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This article is taken from PN Review 99, Volume 21 Number 1, September - October 1994.

About Ashbery Penny McCarthy

There are two judgements of previous writers on Ashbery which are prima facie in opposition, from deciding between which I should like to duck out from under of, by reading Ashbery as the poet of the prepositional mode of knowing.

One of these is John Shoptaw's in Verse1. He draws attention to the 'all-purpose character' of Ashbery's verse - 'like those stretch socks that fit all sizes', in Ashbery's own description of his poetic in The Tennis Court Oath. He reads certainly some of the poetry as representative rather than representational, in the sense that the 'Vermont' of the The Vermont Notebooks, for example, is chosen as a state to stand in for any other (but not for all) of the United States. The particulars in the poetry are not very particular, but are somewhat like slots into which the reader knows (how?) how to supply his (her?) particulars.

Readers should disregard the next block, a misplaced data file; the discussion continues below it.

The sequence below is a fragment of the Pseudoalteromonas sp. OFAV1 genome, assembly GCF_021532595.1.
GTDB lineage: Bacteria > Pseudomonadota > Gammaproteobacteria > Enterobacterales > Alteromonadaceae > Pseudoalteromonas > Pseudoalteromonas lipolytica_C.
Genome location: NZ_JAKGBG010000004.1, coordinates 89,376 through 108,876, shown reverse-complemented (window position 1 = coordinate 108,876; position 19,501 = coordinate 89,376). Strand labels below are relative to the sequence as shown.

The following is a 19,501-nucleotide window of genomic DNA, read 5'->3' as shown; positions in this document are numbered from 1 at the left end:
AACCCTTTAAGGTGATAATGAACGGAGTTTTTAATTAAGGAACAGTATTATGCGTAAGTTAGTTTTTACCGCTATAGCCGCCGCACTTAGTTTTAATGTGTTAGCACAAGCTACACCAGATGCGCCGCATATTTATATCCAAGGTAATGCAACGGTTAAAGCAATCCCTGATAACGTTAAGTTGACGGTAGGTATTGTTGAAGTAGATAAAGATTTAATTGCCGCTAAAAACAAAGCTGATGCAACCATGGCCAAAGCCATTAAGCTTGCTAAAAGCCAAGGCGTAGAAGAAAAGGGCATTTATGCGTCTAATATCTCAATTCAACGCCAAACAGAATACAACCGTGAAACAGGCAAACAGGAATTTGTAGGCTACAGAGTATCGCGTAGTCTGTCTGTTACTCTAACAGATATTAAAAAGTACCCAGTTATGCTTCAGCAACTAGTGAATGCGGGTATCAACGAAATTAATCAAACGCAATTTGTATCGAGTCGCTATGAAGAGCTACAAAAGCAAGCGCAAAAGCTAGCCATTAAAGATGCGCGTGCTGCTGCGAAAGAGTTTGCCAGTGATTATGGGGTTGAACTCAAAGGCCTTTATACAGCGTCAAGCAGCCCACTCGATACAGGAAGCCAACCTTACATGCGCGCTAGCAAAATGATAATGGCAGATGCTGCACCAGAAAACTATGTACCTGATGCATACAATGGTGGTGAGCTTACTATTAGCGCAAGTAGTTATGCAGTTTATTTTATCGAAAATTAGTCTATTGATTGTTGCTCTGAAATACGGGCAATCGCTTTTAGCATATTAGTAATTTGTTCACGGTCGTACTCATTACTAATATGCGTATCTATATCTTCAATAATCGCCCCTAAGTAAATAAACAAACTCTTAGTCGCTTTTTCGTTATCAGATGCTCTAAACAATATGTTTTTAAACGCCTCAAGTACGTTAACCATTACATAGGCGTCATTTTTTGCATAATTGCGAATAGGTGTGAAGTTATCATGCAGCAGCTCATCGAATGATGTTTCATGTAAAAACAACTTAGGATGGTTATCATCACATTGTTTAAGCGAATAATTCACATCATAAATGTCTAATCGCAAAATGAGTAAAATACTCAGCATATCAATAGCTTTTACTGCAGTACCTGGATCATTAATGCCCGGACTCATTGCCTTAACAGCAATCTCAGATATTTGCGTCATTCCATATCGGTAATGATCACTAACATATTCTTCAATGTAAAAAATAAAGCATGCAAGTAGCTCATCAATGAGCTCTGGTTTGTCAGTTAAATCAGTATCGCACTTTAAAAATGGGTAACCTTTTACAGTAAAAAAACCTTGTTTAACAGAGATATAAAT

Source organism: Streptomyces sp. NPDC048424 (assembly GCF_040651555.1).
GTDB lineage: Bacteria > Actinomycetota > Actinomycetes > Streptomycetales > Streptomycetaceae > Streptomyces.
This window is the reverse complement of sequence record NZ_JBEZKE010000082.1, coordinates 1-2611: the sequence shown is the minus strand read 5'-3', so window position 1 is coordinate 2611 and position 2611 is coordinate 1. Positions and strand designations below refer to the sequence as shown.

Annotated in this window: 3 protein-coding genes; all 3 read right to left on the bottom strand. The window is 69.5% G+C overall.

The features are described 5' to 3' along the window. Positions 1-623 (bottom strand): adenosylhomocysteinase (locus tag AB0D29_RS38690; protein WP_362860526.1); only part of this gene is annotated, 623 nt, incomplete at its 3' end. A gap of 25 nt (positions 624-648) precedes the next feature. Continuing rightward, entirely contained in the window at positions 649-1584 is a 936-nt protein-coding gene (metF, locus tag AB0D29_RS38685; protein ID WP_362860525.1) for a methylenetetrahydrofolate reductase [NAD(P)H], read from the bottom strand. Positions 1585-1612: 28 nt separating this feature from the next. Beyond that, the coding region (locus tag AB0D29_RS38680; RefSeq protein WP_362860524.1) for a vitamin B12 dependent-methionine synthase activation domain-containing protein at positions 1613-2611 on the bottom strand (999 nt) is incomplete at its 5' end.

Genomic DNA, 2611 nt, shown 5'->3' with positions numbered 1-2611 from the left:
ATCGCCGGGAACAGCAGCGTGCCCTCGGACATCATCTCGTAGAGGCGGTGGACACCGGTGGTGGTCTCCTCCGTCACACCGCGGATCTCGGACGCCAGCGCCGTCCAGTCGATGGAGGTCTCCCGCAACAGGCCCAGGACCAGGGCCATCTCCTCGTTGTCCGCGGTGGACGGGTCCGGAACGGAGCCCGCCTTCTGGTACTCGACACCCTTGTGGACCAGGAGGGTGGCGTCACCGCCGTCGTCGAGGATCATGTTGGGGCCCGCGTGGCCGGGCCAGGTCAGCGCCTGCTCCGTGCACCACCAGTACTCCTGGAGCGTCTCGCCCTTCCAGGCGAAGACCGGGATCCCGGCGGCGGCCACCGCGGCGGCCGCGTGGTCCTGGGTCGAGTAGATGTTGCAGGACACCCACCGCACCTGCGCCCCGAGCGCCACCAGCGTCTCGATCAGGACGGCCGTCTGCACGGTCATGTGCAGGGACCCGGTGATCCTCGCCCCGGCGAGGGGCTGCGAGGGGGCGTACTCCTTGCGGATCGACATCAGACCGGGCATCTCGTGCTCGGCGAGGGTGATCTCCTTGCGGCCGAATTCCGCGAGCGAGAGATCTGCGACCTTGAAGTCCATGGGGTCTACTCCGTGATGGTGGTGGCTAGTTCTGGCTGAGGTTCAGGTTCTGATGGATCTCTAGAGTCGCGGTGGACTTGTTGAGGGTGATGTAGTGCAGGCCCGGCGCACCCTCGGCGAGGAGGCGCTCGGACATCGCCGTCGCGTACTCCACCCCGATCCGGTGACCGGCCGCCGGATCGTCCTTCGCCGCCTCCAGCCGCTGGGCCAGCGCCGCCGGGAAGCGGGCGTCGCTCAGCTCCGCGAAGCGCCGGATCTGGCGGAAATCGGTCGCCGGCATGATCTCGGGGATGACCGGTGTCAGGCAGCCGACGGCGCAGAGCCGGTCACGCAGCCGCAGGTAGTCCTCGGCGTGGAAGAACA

The other is that of Robert Crawford in Identifying Poets.2 The first sentence of his introduction is really enough to show the contrast with Shoptaw: 'This book deals with the way twentieth-century poets construct for themselves an identity which allows them to identify with or to be identified with a particular territory.' It would be misleading not to indicate how aware he is that in Ashbery's case this is more the identity of 'identity crisis'. Nevertheless, he does see Ashbery as articulating the perceptions of contemporary America - 'a media-produced America of B-movie reality'.

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